SALT LAKE CITY -- Governor Gary Herbert said he personally called the White House to ask if President Obama plans to create a national monument in Utah's Four Corners area.
At his monthly news conference on KUED, the governor said he called on Monday and spoke with the president's chief of staff about any Bears Ears National Monument.
"I said are you going to name a monument? Have you made the decision to name a monument? The answer to me was, 'No, we have not made the decision and your thoughts are being considered,'" the governor told reporters.
Flanked by congressmen Rob Bishop and Jason Chaffetz, the governor reacted to the rumors swirling in recent days that a Bears Ears monument designation was coming. The congressmen acknowledged they didn't have any hard proof, but were responding to rumors.
"The latest rumor is the administration will use the boundaries we have established in the public initiative bill as the monument to justify their actions," Rep. Bishop said.
Utah's congressional delegation is united in its opposition to a Bears Ears National Monument. The governor said he was willing to protect lands in the area, but favored a legislative approach like Bishop's Public Lands Initiative instead of a declaration under the Antiquities Act (President Clinton used the act to create the Grand Staircase-Escalanate National Monument in 1996).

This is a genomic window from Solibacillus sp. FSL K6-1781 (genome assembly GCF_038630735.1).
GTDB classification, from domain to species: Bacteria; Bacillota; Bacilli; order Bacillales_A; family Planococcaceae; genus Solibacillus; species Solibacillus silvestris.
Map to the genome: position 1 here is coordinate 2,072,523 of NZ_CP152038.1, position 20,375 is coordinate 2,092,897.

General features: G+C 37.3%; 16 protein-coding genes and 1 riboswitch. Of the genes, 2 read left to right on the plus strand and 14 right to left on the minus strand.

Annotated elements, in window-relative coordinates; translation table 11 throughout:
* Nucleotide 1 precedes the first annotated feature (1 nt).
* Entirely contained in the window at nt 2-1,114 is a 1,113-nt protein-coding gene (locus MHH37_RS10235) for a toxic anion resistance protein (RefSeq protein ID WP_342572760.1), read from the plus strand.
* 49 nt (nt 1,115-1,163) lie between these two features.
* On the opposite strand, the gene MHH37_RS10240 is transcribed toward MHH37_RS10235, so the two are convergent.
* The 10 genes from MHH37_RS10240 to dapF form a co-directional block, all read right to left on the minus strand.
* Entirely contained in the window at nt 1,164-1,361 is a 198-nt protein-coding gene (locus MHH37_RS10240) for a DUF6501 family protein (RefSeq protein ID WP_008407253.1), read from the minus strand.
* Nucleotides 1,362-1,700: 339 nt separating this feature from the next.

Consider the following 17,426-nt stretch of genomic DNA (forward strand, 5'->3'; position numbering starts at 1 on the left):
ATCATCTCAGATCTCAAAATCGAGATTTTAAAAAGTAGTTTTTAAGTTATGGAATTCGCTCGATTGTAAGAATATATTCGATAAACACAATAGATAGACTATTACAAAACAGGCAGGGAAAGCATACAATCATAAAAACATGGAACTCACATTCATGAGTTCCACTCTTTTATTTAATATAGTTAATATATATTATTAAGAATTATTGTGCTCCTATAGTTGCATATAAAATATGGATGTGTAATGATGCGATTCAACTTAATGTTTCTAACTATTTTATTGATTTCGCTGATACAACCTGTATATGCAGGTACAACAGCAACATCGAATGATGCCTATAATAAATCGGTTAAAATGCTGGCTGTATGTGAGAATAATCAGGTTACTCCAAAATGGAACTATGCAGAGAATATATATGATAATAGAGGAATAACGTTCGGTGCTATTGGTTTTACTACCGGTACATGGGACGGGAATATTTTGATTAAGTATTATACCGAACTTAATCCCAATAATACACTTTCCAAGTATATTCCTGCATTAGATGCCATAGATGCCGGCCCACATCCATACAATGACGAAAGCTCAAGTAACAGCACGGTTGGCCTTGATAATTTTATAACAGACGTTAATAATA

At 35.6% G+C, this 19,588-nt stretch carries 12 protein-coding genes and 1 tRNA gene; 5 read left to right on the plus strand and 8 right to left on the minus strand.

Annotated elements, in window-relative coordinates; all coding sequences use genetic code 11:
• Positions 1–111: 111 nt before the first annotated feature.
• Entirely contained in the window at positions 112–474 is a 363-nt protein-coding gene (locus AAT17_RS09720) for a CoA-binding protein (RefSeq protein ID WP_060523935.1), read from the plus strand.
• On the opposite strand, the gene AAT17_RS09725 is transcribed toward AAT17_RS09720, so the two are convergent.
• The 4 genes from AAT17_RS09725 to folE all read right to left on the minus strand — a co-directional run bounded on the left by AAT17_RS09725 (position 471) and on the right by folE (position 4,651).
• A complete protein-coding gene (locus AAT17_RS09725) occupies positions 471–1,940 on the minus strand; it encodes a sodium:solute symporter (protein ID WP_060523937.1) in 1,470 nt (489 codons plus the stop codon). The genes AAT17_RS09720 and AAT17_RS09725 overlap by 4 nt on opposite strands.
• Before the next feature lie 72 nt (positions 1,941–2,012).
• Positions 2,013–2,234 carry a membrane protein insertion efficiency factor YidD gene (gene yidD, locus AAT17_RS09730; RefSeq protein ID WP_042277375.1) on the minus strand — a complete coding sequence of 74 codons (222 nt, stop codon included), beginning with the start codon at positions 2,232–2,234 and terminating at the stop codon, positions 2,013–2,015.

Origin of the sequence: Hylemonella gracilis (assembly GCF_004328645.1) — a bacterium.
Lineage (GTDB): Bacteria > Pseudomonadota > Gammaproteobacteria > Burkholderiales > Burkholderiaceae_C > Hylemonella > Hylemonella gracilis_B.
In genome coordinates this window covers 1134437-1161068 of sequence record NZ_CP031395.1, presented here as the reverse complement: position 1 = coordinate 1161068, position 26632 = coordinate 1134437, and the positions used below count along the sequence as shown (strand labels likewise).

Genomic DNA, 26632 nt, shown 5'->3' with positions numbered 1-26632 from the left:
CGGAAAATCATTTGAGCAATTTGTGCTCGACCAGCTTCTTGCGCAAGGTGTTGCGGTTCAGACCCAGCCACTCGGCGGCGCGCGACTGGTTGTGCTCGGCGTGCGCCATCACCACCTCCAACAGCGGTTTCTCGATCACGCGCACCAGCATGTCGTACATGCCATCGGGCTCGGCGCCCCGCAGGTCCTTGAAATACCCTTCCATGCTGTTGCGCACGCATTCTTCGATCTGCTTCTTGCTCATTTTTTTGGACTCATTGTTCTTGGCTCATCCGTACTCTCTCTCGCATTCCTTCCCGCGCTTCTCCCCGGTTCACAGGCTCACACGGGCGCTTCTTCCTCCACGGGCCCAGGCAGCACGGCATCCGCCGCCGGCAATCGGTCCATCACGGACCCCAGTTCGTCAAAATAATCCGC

"The only ones I can find that are in favor of the monument are some radical environmentalists," Rep. Chaffetz told reporters.
In response to Thursday's news conference, the Bears Ears Inter-Tribal Coalition urged President Obama to create a national monument and protect an area considered sacred to Native Americans.
"Utah’s elected officials had years to act to protect Bears Ears. Yet, instead of attempting serious legislation, they stalled and blocked any real attempts at legislative progress. The Bears Ears region is the most important unprotected cultural landscape in the nation. It contains tens of thousands of Native American and archeological sites. The region faces an urgent need for conservation," the coalition said in a statement.
The monument has been debated heavily in recent months, including a visit to the area and public hearings conducted by Interior Secretary Sally Jewell. Still, Rep. Chaffetz called it a "midnight monument" being sprung on them by the Obama administration.
Rep. Bishop said if the president does create a national monument, it was his hope that President Donald Trump would undo it.
"There's still that fear in the back of my mind that it won't be that easy to overturn it," he said.